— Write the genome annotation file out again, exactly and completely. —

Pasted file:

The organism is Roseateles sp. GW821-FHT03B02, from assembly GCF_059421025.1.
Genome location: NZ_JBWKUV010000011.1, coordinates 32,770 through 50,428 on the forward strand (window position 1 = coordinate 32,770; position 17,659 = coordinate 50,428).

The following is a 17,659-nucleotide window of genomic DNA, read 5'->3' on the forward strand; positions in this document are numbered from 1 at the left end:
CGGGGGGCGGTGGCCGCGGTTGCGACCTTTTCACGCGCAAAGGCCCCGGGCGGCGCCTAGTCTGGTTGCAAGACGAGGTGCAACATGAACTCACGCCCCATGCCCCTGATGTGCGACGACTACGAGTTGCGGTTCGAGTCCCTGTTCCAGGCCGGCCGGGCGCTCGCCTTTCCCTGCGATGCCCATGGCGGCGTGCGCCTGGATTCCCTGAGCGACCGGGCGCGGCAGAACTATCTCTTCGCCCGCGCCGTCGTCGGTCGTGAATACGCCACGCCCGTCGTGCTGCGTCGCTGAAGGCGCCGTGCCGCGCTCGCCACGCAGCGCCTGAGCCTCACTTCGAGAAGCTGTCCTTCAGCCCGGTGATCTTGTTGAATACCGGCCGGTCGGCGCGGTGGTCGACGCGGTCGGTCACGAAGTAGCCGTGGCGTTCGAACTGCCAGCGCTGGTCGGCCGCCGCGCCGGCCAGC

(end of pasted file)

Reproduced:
The organism is Roseateles sp. GW821-FHT03B02, from assembly GCF_059421025.1.
Genome location: NZ_JBWKUV010000011.1, coordinates 32,770 through 50,428 on the forward strand (window position 1 = coordinate 32,770; position 17,659 = coordinate 50,428).

The following is a 17,659-nucleotide window of genomic DNA, read 5'->3' on the forward strand; positions in this document are numbered from 1 at the left end:
CGGGGGGCGGTGGCCGCGGTTGCGACCTTTTCACGCGCAAAGGCCCCGGGCGGCGCCTAGTCTGGTTGCAAGACGAGGTGCAACATGAACTCACGCCCCATGCCCCTGATGTGCGACGACTACGAGTTGCGGTTCGAGTCCCTGTTCCAGGCCGGCCGGGCGCTCGCCTTTCCCTGCGATGCCCATGGCGGCGTGCGCCTGGATTCCCTGAGCGACCGGGCGCGGCAGAACTATCTCTTCGCCCGCGCCGTCGTCGGTCGTGAATACGCCACGCCCGTCGTGCTGCGTCGCTGAAGGCGCCGTGCCGCGCTCGCCACGCAGCGCCTGAGCCTCACTTCGAGAAGCTGTCCTTCAGCCCGGTGATCTTGTTGAATACCGGCCGGTCGGCGCGGTGGTCGACGCGGTCGGTCACGAAGTAGCCGTGGCGTTCGAACTGCCAGCGCTGGTCGGCCGCCGCGCCGGCCAGC